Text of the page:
Another interesting chapter is Chapter 4 ("Outgroup Hatred in the Blink of an Eye"), which demonstrates that, and why, we are often good at facial recognition of our own "group" but bad at recognizing faces of the "other." Most of us, I think, know about studies that show humans having a harder time distinguishing between faces of other races than faces of their own race. But, there is more. We also tend to be more acutely aware of negative facial expressions (particularly threatening ones) on the faces of other races than those of our own, to the point where we sometimes impute negative (again, threatening) emotions onto those faces that are not really there. Why? The evolutionary explanation is roughly that, over evolutionary history, one faced much more danger from those in the "outgroup" than those in the "ingroup" and, likely, our ancestors that were sensitive to negative facial expressions of those not in their group were probably better able to survive than those who weren't.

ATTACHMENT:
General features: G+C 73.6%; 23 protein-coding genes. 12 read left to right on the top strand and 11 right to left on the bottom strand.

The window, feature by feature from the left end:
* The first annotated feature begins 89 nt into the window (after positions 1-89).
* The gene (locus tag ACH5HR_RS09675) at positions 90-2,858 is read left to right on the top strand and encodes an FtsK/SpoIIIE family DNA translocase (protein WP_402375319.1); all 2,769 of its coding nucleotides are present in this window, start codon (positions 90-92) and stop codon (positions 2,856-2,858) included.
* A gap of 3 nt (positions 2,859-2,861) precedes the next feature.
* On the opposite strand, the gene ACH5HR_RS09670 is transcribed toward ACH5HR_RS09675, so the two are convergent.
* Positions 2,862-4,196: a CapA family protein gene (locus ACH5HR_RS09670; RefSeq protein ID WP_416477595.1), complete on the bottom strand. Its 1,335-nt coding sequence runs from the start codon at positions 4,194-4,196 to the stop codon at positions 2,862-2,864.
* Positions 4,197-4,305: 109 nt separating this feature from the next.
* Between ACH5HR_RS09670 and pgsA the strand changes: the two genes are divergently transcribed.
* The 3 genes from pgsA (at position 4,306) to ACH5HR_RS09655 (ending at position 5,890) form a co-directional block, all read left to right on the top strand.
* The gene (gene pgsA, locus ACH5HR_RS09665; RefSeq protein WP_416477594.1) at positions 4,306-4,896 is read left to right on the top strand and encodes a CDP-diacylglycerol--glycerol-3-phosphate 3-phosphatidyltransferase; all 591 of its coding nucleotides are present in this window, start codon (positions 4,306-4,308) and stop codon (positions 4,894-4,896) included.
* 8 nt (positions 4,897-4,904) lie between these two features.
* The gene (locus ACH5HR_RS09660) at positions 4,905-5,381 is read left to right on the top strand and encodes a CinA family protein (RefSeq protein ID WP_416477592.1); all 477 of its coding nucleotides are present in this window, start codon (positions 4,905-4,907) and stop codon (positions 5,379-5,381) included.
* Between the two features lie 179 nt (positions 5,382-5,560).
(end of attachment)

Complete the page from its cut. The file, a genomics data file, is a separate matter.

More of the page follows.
Chapter 6 ("Subselves") is devoted to arguing against the old behavioristic idea that human action, and particularly, social action, was explainable in very general terms - that we act roughly the same way with the same motives whether talking to our children, a potential mate, a friend, or someone we are trying to impress socially. Kenrick champions a modular model of the mind, arguing that we have evolved seperate 'modules' to deal with separate social situations that each have a 'logic' different from the others. Courting a potential mate involves different skills and a different mentality than holding onto a mate we already have, and what, and why, we do for children is quite different than what, and why, we will do for a neighbor we are trying to impress. And short of some really vague heuristic like "everything we do, we do so that we can survive and get our genes passed on," these different modules and their ways of behaving aren't really reducible to one standard rule-set. (Anyone interested in further discussion of the idea of the modular mind might also check out Kurzban's Why Everyone (Else) Is a Hypocrite: Evolution and the Modular Mind. There is FAR more to the story than I've given here.)